Democracy for Afghanistan
A struggle for power is now taking place in Afghanistan. The Northern Alliance, Pashtun leaders, and other military forces have taken control of most of the country from the Taliban government. Officials in the United Nations are attempting for forge a coalition government. The former King is ready to serve in a unifying role.
by Fred E. Foldvary, Senior Editor
This war-ravaged country has been wreaked for the past decade by various factions fighting to control territory. The problem with a coalition government is that it would be unstable. The reason for the fragility is the top-down structure of the governance. The chiefs of the government obtain wealth and power from the people, and there is a conflict to get the spoils. The structure of a coalition governance makes the struggle for power inevitable.
Electing the chiefs with a vote by the people does not help much, for two reasons. First, after they get elected, the chiefs become de-facto dictators until the next election. They extract wealth, force their will on the people, and control the candidates for the next election. Secondly, the election process itself is only a shell of democracy. People either vote according to their ethnic affiliation, which makes it again a struggle for power among the ethnic groups, or else they are given a slate of candidates who all seek loot, so the people lose no matter who wins.
This is a flaw not of democracy as such, but of the type now common in the world: mass democracy. The alternative is small-group democracy, decentralizing not just the functions of government, but the power down to the very local neighborhood level.
Many political theorists have recognized the importance of local control. Robert Putnam in his recent book Bowling Alone, decrying the "empty public forums of our democracy," proposes that government be "decentralized as far as possible to bring decisions to smaller, local jurisdictions." Gordon Tullock in The New Federalist proposes that many services can be devolved to the neighborhood level, which could become a predominant level of government. John Dewey in The Public and Its Problems wrote that democracy begins in the neighborhood community, with face-to-face associations. Thomas Jefferson in his Letter to Kercheval, July 12, 1816, suggested that counties be divided into wards of sufficiently small size that every citizen could attend to public business and "act in person." The French writer De Tocqueville in Democracy in America stated that local civic activity in America was the heart of American democracy, since people more closely identified their own interest with local affairs.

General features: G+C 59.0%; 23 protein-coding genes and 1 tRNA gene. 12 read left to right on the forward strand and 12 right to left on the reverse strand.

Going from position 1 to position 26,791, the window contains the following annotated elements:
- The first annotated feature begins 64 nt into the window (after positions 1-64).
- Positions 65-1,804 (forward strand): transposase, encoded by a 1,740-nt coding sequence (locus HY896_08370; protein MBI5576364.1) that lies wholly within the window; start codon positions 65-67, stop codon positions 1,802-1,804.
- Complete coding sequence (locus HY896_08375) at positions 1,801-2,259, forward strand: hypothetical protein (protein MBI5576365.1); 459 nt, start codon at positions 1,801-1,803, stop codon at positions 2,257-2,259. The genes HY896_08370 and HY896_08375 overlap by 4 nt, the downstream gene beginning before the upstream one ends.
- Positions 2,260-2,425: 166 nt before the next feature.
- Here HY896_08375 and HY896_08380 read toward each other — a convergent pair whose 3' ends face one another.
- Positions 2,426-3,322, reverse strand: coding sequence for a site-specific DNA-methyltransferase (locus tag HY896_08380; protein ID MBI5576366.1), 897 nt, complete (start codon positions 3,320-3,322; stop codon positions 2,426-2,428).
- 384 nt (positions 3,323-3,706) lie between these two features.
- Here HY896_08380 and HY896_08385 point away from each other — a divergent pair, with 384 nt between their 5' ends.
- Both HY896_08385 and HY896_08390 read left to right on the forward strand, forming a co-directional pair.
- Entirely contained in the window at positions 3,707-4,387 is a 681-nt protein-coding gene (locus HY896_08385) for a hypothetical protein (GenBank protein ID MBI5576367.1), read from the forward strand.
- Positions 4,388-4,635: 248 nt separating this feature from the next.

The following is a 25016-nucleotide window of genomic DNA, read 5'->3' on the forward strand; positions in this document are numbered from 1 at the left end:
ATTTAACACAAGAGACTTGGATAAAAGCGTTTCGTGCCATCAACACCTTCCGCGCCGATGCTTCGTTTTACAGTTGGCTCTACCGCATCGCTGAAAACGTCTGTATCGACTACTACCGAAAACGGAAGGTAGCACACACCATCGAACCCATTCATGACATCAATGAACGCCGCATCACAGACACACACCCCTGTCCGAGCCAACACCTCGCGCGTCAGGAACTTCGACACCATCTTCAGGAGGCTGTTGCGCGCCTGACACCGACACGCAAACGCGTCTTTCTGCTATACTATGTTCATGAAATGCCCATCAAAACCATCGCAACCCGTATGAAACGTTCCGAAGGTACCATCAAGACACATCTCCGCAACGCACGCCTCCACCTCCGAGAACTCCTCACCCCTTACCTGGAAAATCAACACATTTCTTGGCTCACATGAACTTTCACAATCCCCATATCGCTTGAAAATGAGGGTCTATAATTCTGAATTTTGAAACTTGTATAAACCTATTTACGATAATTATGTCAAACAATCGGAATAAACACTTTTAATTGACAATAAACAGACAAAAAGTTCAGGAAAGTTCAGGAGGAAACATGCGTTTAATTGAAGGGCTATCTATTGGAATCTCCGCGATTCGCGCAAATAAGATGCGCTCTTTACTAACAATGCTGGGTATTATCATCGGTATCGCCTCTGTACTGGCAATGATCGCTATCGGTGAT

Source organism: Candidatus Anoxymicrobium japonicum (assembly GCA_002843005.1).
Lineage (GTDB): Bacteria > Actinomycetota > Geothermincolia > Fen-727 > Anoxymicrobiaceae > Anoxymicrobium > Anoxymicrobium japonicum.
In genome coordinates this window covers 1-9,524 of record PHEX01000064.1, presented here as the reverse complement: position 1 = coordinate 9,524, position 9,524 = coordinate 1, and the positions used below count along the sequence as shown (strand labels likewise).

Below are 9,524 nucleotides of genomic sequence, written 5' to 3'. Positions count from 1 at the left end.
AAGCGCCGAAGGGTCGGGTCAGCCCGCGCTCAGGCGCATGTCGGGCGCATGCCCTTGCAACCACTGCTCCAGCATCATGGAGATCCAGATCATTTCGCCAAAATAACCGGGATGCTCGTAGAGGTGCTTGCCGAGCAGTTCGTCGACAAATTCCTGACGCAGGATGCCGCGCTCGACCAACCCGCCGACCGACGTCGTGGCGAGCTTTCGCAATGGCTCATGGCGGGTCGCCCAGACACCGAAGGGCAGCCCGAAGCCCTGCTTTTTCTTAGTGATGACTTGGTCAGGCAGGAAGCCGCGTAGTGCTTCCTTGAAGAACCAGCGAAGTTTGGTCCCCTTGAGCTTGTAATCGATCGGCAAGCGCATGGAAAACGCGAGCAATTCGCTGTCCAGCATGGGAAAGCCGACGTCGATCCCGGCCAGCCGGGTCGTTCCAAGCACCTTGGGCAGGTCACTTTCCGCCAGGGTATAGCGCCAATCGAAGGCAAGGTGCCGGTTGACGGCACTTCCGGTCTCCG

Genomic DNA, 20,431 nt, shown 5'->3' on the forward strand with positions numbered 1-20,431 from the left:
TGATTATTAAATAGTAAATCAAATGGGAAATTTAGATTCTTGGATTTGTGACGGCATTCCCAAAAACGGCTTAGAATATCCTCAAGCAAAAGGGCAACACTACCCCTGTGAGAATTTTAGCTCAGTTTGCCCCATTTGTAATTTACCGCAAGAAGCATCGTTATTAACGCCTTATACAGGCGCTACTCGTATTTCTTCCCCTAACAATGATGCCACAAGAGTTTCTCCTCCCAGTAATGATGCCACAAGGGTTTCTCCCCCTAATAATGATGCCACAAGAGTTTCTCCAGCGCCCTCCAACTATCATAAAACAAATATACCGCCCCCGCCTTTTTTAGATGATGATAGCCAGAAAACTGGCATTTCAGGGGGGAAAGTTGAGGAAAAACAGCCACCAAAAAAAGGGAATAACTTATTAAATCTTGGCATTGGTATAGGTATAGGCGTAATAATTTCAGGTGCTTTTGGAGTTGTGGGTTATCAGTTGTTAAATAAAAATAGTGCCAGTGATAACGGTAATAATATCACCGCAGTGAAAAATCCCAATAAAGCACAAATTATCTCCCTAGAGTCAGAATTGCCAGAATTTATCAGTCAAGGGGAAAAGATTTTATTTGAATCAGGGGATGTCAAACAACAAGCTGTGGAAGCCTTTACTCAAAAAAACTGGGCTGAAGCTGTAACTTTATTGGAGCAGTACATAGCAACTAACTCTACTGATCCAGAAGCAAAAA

To achieve real democracy in Afghanistan, power has to be based in local villages and city neighborhoods. Each village, town, and city neighborhood would be a cell in the body politic and would elect a council. These councils would elect a provincial legislature. The national parliament would be elected by the provincial legislatures. Power would flow up from the people, rather than down from the national chiefs and religious authorities.
Sadly, this truly democratic cellular structure will not be established. The United Nations, United States, and other country governments that are influential are not pushing for decentralized voting. They are instead attempting to cobble together the same old coalition structure that other parliaments have. Why don't the U.S. and other powers push for real local democracy?
Because they realize that if Afghanistan were to achieve real grass-roots bottom-up democracy, then folks would start asking why we don't try that at home. That is why it has not been proposed for Kosovo, Bosnia, East Timor, and the other areas under international supervision. The usual mass democracy model fails the people, but it does not fail the chiefs of government. The chiefs can extract wealth and power so long as the people vote en mass. The chiefs of state dare not even discuss small-group voting.
Cellular democracy, with local voting and power that flows bottom-up, is the only solution to the power seeking endemic in both dictatorships and the elected chiefs of mass democracy. We can help bring this about by implementing it in our voluntary organizations. Form small groups that elect a board or council, and have the top leadership elected bottom up from these councils. Let it be a model for government.
The old Soviet Union was originally to be governed this way. "Soviet" means council, and there were to be local Soviets that elected higher-level Soviets. The slogan was "All power to the Soviets!" But it became a top-down dictatorship instead.
It's time to restructure our thinking about democracy. Mass democracy fails. Small-group voting can overcome the problem of voter apathy and power seeking. Let the call go forth: vote only in small groups! All power to the people and the neighborhoods!
-- Fred Foldvary
Copyright 2001 by Fred E. Foldvary. All rights reserved. No part of this material may be reproduced or transmitted in any form or by any means, electronic or mechanical, which includes but is not limited to facsimile transmission, photocopying, recording, rekeying, or using any information storage or retrieval system, without giving full credit to Fred Foldvary and The Progress Report.
What are your views? Share your opinion with your fellow readers at The Progress Report:
Page One Page Two Archive Discussion Room Letters What's Geoism?